“And there’s going to be, I’m sure, additional statements by law enforcement. My tradition is not to remark on cases where there may still be an investigation,” Obama said. “But I want everybody to understand that this week, in the wake of Ferguson, we initiated a task force whose job it is to come back to me with specific recommendations about how we strengthen the relationship between law enforcement and communities of color and minority communities that feel that bias is taking place; that we are going to take specific steps to improve the training and the work with state and local governments when it comes to policing in communities of color; that we are going to be scrupulous in investigating cases where we are concerned about the impartiality and accountability that’s taking place.”

“And as I said when I met with folks both from Ferguson and law enforcement and clergy and civil rights activists, I said this is an issue that we’ve been dealing with for too long and it’s time for us to make more progress than we’ve made,” he added. “And I’m not interested in talk; I’m interested in action. And I am absolutely committed as president of the United States to making sure that we have a country in which everybody believes in the core principle that we are equal under the law.”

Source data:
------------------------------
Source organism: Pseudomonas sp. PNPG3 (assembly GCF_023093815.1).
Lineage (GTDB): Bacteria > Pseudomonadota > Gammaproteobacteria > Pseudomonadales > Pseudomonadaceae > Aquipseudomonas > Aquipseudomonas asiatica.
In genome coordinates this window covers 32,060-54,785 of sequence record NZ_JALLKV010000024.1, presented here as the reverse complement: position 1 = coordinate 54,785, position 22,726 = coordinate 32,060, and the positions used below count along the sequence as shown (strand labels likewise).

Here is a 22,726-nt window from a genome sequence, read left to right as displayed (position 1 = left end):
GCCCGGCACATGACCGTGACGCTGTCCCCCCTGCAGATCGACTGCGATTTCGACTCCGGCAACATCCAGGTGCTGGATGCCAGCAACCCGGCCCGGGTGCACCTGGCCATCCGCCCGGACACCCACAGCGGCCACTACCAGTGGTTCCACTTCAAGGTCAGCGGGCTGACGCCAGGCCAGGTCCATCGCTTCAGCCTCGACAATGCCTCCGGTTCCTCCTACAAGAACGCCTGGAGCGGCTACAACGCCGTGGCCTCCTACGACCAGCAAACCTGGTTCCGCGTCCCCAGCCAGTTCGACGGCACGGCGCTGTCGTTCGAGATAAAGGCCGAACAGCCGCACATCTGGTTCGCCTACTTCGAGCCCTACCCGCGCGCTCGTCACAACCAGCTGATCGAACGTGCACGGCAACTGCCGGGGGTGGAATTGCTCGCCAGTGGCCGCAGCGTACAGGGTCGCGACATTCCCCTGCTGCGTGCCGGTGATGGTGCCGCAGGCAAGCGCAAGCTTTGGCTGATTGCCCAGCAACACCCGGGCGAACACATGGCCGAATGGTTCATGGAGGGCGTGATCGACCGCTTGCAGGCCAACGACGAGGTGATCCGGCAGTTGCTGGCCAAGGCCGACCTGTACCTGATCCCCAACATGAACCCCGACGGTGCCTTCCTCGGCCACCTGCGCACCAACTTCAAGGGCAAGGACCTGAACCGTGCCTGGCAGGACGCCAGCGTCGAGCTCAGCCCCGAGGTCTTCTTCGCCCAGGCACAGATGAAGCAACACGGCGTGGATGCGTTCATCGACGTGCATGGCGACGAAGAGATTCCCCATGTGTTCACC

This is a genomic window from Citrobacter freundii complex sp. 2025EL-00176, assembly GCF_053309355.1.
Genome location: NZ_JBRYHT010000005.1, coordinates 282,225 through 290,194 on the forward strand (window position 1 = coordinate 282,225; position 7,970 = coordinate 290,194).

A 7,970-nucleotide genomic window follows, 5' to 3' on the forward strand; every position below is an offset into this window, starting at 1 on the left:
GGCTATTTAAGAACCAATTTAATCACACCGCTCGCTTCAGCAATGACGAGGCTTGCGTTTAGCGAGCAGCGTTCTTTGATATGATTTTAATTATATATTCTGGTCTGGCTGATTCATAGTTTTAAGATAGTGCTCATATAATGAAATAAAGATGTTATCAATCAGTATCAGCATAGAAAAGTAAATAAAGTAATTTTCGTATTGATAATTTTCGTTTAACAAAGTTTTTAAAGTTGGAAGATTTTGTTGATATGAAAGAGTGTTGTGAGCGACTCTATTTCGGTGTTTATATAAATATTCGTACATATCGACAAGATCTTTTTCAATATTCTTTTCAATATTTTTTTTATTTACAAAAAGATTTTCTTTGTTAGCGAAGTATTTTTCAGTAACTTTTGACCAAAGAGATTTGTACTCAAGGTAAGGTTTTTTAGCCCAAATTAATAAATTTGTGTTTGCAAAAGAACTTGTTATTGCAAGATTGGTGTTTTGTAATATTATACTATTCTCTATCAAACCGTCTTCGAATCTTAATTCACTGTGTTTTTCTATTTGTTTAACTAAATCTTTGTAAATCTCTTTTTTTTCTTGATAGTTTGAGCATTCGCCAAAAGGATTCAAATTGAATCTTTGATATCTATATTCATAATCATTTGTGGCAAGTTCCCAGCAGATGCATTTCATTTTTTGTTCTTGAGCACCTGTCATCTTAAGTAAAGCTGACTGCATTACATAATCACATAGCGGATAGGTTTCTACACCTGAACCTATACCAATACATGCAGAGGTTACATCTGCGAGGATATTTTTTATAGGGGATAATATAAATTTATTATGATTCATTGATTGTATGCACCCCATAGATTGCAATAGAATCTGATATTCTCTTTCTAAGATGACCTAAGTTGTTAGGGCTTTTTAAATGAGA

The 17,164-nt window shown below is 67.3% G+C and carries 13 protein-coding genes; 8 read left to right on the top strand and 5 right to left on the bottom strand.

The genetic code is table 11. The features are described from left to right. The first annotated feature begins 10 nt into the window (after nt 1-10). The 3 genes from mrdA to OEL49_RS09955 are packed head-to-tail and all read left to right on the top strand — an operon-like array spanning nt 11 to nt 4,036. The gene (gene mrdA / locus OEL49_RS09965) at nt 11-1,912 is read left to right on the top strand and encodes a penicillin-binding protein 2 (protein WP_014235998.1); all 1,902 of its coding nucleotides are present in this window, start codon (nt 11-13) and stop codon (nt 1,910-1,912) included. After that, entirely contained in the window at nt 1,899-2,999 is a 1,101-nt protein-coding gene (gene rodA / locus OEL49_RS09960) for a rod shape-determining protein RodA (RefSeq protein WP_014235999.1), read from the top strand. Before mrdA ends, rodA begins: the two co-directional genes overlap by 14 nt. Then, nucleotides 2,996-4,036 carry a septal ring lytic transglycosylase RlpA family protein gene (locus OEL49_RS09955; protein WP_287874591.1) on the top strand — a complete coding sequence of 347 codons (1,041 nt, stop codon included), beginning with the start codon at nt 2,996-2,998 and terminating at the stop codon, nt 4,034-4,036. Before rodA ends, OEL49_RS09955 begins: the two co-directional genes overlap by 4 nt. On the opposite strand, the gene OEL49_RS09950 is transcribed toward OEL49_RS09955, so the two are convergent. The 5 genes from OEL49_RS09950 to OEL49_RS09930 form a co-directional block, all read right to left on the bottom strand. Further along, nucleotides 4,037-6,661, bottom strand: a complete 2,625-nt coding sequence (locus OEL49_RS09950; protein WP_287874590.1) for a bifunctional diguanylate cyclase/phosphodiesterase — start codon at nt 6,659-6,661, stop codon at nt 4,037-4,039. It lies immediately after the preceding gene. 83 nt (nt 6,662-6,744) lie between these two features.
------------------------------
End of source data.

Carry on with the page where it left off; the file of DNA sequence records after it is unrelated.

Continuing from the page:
New York’s senators called on the Justice Department to investigate soon after the verdict was announced.

“The Justice Department must launch a Federal investigation into Eric Garner’s death as soon as possible,” Sen. Chuck Schumer (D-N.Y.) tweeted.

“While this decision is shocking, I want to echo the statement of a wide range of leaders inside and outside of government who are urging that protests remain peaceful in the aftermath of this decision,” Sen. Kirsten Gillibrand (D-N.Y.) said in a statement. “The death of Eric Garner is a tragedy that demands accountability. Nobody unarmed should die on a New York City street corner for suspected low-level offenses. I’m shocked by this grand jury decision, and will be calling on the Department of Justice to investigate.”

The congressman who represents Staten Island, Michael Grimm (R-N.Y.), defended the job done by the grand jury.